Marketing and advertising

There are certain marketing costs that you are able to claim back, including:

  • newspaper and directory advertisements
  • bulk mail advertising
  • free samples
  • website costs

Subscriptions

You can keep up with your chosen industry through trade and professional journals, or join the relevant professional bodies, and claim the costs back as an allowable expense.

Training

In order to further your own business development, alongside that of your employees, you can expense training courses that help improve your work skills and knowledge.

However, there are a number of courses you cannot expense, including training related to starting a business, or expanding into a new area of business.

» MORE: How to grow your business

What expenses can you claim when working from home?

Just because you work from home, it doesn’t mean you can’t claim for a number of expenses typical of a traditional business premises. This includes heating, electricity, council tax, and your mortgage or rent payments.

In order to claim for these expenses, you will need to find a way to reasonably calculate what portion of those costs are incurred for business use, and what portion is for personal use. For example, you could roughly calculate how much electricity your home office uses out of your total household energy bill. 

Alternatively, you could use simplified expenses to calculate your home-working expenses. This is a flat monthly rate based on how many hours you work from home. Currently, the rates are as follows:

Hours of business use per monthFlat rate per month
25 to 50 hours£10
51 to 100 hours£18
101 hours and more£26

Simplified expenses for working from home includes all bills and costs, with the exception of telephone and internet expenses. To expense those bills, you would need to calculate the actual costs.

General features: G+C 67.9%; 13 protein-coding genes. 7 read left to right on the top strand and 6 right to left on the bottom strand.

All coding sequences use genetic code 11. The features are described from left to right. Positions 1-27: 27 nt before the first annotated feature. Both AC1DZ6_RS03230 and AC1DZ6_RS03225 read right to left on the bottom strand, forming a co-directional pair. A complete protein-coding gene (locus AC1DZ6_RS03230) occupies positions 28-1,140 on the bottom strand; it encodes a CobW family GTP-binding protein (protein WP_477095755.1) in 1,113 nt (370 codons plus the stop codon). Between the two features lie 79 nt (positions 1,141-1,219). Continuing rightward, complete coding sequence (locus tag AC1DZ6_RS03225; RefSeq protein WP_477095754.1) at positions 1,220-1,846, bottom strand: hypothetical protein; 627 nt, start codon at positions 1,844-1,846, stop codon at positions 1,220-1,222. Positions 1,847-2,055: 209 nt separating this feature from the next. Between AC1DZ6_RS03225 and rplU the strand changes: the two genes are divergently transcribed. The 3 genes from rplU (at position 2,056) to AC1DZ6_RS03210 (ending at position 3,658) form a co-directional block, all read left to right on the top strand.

How to claim your allowable expenses and capital allowances

When you are self-employed, you can claim both your allowable expenses and capital allowances through your self-assessment tax return:

  1. You will need to keep a record of all your expenses throughout the year.
  2. When it is time to submit your self-assessment tax return, add up your total allowable expenses and capital allowances, and include this total on your return. 
  3. You don’t need to provide evidence of your expenses when submitting your return. However, make sure you keep a record of them, with proof such as receipts, in case you are asked to provide them by HMRC. If you’re self-employed, you must keep business records for at least five years.

You should ask yourself whether you need an accountant to help you keep on top of your taxes and expenses. Similarly, using a business bank account, rather than a personal current account, to run your organisation will make it easier to separate business expenses from private purchases.

» ROUNDUP: Best business bank account

Warning: This guide to self-employed expenses does not constitute tax advice. It does not cover every allowance that HMRC may or may not impose. If you’re unsure about any aspect of your Self Assessment, contact an accountant or check out Gov.uk for further guidance.  

Image source: Getty Images